Could the Chinese tradition of giving red envelopes with cash inside as gifts go digital during this year’s Lunar New Year holiday? That is what the new feature on Tencent’s flagship messaging mobile application WeChat, a “red envelope" add-on which went viral this weekend, aims to do.
The service introduced on Wechat is the latest clever integration of a Chinese element into a digital product. Since Sunday, the application has allowed its 600 million users around the world to send and receive virtual “red envelopes”, a popular Chinese practice.
Referred to as “lai see” in Cantonese or “hong bao” in Mandarin, the “red envelope” refers to a monetary gift that is put into a red envelope and distributed during big social gatherings such as the Lunar New Year or weddings, and is a big part of Chinese tradition and culture.
The amount of money put in each red envelope on WeChat is set to less than 200 yuan (HK$254) at the moment, which is then credited to the receiver’s bank account. But to make it more entertaining, an add-in function also allows a group of users to rush for one red envelope – so whoever is the first to open it in a group chat can receive it. Another choice available to the giver is to allow the system to randomly allocate an amount of money in one red envelope for a group of friends.
The novel feature appears to have spawned a craze over the weekend as it spread rapidly throughout WeChat’s pervasive user networks across the country. However it was Alibaba Group, one of Tencent’s biggest domestic competitors, that was first to introduce the concept of the “red envelope” service on its own newly-launched mobile messaging application “Laiwang” late last year. But due to its relative small user base, it did not become very popular.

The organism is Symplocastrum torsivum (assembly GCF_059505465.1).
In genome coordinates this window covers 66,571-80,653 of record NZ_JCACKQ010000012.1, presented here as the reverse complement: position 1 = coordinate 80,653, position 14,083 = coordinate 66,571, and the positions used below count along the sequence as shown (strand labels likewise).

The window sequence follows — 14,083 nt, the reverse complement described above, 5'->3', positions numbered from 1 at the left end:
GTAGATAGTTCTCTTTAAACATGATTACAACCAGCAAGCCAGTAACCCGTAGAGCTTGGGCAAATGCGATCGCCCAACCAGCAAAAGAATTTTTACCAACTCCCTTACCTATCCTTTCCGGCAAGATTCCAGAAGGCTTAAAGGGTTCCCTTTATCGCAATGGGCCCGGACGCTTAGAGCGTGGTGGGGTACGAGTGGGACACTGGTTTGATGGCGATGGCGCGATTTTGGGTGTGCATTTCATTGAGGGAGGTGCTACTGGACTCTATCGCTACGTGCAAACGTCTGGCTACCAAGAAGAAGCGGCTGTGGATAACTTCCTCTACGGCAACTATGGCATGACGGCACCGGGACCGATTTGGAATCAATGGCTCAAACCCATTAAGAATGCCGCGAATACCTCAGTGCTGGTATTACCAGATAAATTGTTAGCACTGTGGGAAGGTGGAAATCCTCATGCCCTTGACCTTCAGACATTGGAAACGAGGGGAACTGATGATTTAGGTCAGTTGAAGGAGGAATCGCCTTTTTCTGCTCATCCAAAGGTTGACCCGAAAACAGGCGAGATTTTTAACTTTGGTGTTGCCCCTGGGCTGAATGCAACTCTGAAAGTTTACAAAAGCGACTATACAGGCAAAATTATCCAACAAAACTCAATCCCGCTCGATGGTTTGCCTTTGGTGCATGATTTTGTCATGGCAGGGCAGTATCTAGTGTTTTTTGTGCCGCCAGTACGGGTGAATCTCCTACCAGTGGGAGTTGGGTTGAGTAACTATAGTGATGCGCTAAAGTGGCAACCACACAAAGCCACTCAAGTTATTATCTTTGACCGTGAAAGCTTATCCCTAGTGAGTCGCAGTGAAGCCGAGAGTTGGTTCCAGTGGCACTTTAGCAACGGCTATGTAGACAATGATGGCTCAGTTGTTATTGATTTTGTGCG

Tencent teams up with Google to spread WeChat in the US
Tencent is also tapping Google’s social-media platform Google Plus to increase the presence of its messaging service WeChat in the US market.
A message sent to all of its US-based users promised them US$25 restaurant vouchers if they synchronised their Google accounts with WeChat and could convince five of their Google Plus contacts to join the Chinese micro-messaging service by the end of January, according to a report by Caixin on Monday.
The marketing ruse could mark a significant step for the partnership of the two internet giants and is another ambitious attempt by Tencent to seize more market shares for its star app in the United States as a part of its aggressive global expansion.
WeChat, already by far the most-used messaging mobile application in China, overtook weibo microblogs as China’s most popular social media platform some time last year, and it also showed strong growth overseas last year.
According to Business Insider, the number of mobile WeChat users outside China reached 78 million in the fourth quarter of 2013, a 375 per cent increase from two quarters earlier. In comparison, Facebook observed an 11 per cent growth and WhatsApp, Tencent’s direct competitor outside China, grew by 35 per cent over the same period of time.